UBC Theses and Dissertations
Periphyton community dynamics in a temperate oligotrophic lake Rodriguez, Marco A.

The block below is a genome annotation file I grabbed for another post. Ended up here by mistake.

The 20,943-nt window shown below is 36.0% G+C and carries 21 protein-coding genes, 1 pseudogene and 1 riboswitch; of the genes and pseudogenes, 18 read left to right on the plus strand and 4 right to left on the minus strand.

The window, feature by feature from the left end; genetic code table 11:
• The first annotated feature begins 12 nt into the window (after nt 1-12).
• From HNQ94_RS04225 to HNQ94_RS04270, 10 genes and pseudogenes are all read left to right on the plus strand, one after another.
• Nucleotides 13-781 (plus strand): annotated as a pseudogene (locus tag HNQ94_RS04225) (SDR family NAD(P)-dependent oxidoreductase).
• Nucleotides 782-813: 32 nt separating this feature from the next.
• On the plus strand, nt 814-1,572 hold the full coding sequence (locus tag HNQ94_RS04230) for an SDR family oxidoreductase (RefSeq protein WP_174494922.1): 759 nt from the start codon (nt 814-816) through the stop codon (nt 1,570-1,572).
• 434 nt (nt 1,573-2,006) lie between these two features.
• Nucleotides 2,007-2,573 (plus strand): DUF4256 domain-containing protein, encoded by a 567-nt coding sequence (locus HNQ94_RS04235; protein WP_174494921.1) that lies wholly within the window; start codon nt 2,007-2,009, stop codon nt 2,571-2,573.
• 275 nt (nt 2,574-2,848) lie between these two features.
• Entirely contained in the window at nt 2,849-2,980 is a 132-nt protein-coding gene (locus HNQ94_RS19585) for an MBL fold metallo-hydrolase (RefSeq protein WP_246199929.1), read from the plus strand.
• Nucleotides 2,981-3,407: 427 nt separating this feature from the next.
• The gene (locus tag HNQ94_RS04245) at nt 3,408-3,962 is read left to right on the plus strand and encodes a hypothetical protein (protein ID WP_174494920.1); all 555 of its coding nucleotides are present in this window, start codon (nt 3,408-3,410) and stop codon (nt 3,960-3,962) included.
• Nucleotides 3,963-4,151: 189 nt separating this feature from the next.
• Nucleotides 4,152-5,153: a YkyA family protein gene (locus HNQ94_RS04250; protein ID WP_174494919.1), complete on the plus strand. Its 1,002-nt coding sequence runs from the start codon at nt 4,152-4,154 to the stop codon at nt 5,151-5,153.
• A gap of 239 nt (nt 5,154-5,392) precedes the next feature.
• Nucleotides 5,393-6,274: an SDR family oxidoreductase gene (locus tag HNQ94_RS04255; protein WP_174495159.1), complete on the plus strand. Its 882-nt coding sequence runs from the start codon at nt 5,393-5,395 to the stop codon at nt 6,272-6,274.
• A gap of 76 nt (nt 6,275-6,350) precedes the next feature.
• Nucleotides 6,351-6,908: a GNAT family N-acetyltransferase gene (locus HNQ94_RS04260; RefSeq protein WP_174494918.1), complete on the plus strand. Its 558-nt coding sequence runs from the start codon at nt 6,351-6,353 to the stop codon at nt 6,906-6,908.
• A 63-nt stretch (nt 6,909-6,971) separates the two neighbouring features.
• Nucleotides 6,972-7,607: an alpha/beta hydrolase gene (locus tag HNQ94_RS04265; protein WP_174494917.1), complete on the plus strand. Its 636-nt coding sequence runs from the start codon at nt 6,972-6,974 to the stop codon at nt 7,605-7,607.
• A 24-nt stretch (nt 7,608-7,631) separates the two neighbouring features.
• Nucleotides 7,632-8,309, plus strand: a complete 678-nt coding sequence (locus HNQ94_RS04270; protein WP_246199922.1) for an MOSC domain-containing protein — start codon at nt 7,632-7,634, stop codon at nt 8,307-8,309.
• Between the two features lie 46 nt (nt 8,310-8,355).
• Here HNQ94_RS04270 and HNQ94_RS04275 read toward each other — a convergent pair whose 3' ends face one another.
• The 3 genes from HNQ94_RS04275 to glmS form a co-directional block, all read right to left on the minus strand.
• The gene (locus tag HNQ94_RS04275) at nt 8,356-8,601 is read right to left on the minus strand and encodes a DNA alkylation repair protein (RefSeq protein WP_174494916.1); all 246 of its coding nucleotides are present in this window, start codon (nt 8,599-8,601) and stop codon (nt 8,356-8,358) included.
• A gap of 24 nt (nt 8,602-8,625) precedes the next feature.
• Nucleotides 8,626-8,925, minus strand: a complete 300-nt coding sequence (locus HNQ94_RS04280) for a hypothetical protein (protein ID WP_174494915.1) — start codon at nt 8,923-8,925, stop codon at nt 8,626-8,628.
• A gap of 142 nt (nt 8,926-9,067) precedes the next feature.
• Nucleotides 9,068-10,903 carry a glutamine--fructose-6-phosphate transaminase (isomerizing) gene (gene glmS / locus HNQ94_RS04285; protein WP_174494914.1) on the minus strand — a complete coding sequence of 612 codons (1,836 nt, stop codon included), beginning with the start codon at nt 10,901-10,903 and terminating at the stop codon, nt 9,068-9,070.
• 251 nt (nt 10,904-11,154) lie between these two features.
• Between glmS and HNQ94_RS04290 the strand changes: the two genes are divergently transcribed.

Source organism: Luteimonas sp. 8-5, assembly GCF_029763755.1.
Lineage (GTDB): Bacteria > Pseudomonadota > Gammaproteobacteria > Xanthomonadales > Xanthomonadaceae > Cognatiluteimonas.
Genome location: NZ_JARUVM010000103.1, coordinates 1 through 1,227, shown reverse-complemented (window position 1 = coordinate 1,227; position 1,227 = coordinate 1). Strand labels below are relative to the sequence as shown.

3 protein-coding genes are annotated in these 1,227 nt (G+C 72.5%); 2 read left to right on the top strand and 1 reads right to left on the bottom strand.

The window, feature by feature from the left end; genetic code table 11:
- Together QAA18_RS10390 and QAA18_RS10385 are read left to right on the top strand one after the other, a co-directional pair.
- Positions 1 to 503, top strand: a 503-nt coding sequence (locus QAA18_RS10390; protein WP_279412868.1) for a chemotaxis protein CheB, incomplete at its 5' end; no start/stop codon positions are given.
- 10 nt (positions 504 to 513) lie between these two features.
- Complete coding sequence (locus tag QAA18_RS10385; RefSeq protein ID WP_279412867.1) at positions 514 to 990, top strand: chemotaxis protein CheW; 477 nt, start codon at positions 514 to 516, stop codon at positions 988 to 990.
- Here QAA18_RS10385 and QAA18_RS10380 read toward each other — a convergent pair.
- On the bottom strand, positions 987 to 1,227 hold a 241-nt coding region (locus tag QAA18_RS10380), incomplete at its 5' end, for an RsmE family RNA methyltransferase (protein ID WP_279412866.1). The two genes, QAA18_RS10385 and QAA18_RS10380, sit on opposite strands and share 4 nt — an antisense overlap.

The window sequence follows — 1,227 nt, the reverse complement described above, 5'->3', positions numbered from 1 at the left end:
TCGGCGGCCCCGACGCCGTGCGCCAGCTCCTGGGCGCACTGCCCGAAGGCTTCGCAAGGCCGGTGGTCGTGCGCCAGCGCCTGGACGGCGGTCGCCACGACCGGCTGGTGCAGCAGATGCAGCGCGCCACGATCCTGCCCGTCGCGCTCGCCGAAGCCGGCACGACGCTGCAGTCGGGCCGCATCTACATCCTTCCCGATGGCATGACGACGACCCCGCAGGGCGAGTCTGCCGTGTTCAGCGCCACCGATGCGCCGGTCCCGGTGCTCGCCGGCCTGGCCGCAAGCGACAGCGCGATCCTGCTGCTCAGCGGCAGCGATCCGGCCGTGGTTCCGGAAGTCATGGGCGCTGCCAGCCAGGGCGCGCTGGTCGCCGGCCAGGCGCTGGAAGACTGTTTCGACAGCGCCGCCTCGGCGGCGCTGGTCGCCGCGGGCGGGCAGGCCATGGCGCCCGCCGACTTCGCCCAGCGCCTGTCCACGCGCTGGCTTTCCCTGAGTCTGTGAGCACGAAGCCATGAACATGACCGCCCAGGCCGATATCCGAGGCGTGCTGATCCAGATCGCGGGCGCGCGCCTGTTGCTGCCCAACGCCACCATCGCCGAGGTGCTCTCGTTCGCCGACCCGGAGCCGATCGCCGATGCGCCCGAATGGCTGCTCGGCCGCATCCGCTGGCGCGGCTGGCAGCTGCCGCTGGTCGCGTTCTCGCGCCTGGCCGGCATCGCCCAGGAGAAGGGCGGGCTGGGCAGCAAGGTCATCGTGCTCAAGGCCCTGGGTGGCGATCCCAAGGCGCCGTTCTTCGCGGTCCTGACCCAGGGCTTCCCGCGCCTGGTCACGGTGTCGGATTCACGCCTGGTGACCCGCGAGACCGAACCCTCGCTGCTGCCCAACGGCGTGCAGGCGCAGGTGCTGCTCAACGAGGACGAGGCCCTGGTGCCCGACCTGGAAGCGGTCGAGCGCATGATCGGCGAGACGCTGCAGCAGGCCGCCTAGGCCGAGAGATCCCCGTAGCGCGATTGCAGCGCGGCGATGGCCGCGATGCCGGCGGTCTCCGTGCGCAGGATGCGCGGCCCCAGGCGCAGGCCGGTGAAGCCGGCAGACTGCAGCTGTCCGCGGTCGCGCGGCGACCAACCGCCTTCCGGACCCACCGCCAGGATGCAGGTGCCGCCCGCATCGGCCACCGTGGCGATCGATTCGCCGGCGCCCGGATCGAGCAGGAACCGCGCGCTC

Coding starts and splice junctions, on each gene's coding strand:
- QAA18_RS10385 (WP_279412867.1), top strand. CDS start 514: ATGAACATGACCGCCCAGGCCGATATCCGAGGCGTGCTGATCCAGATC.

Microalgal communities growing on Plexiglas slides were studied over a two year period. Changes in the total numbers and relative abundances of taxa of manipulated and unmanipulated substrata were analysed using ordination and modelling. The sequence of taxa replacements on the slides was orderly and repeatable during the first months. The "direction" of succession involved early appearance of bacteria and dominance by coccoid greens during the first 3-4 weeks, followed by increases in Gomphonema, Eunotia, Dinobryon, Microcystis, and Merismopedia. Coccoid greens were co-dominant even on the older slides. Mature communities underwent a yearly quasi-cyclical sequence of taxa replacements, without reaching stationarity in community structure. Winter and summer were periods of relative stability, whereas spring and fall were transition periods; the spring and fall communities resembled each other. In general, high diatom densities occurred in winter, whereas coccoid greens, filamentous greens, and diatoms typified summer assemblages. The sequence of changes varied with depth. The relative abundance of diatoms increased with depth. Spatio-temporal variations in light and temperature seem to have strongly influenced periphyton periodicity and spatial heterogeneity. Community age was more important than seasonality in determining community structure. Biotic differences between spatially separated stations increased with community age. Phytoplankton and periphyton differed greatly in community structure; only two abundant taxa were established in both communities. A summer Dinobryon/Epipyxi s pulse began simultaneously in the two communities. Phytoplankton recovered faster from the pulse, suggesting that generation times were shorter, and turnover rates higher, in phytoplankton than in per iphyton. Communities exposed to experimentally-induced environmental fluctuations of one- and two-week periods could not "track" the fluctuations. Instead, succession was slowed, and the communities remained in a state intermediate between the two extreme states of the fluctuation cycles. The response of communities differing in initial composition to a Dinobryon/Epipyxi s pulse suggested that development towards maturity proceeded along a rather rigidly determined trajectory. Convergence experiments involving communities whose structure differed initially showed that community structure at the family/genus level was regulated. The rate of regulation was commensurate with average cell division rates estimated independently, but regulation was slow in comparison to other waterbodies. Community structure was seemingly regulated towards a single, highly dynamic equilibrium. The estimated characteristic response time for the communities was 12 weeks, indicating that the communities should track yearly cyclical environmental variation with a lag. Environmental changes occurring over periods shorter than 12 weeks, such as those seen in spring and fall, might have left the community far from equilibrium for extended periods of time. The rates of change in community structure in Gwendoline Lake were low in comparison with other waterbodies, probably because cell division rates were also low in comparison with other systems. Phosphorus scarcity might have been the main factor underlying the sluggishness of periphyton responses.
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